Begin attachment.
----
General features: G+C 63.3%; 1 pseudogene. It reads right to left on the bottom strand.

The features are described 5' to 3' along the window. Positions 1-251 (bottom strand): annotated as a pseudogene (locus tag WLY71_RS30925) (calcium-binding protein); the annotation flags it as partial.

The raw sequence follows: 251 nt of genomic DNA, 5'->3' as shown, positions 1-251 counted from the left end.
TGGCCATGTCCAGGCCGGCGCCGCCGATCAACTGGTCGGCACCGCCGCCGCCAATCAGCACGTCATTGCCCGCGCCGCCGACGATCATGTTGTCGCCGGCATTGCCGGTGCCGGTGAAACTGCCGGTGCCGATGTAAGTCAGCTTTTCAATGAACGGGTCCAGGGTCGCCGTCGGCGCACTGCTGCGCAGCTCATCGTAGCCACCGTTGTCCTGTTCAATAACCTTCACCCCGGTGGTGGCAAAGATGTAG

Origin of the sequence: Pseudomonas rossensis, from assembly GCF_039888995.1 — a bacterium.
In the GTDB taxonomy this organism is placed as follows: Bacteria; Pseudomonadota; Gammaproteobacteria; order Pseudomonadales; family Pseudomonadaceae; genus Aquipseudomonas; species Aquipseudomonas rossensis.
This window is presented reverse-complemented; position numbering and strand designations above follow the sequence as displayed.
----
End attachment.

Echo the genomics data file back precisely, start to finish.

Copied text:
General features: G+C 63.3%; 1 pseudogene. It reads right to left on the bottom strand.

The features are described 5' to 3' along the window. Positions 1-251 (bottom strand): annotated as a pseudogene (locus tag WLY71_RS30925) (calcium-binding protein); the annotation flags it as partial.

The raw sequence follows: 251 nt of genomic DNA, 5'->3' as shown, positions 1-251 counted from the left end.
TGGCCATGTCCAGGCCGGCGCCGCCGATCAACTGGTCGGCACCGCCGCCGCCAATCAGCACGTCATTGCCCGCGCCGCCGACGATCATGTTGTCGCCGGCATTGCCGGTGCCGGTGAAACTGCCGGTGCCGATGTAAGTCAGCTTTTCAATGAACGGGTCCAGGGTCGCCGTCGGCGCACTGCTGCGCAGCTCATCGTAGCCACCGTTGTCCTGTTCAATAACCTTCACCCCGGTGGTGGCAAAGATGTAG

Origin of the sequence: Pseudomonas rossensis, from assembly GCF_039888995.1 — a bacterium.
In the GTDB taxonomy this organism is placed as follows: Bacteria; Pseudomonadota; Gammaproteobacteria; order Pseudomonadales; family Pseudomonadaceae; genus Aquipseudomonas; species Aquipseudomonas rossensis.
This window is presented reverse-complemented; position numbering and strand designations above follow the sequence as displayed.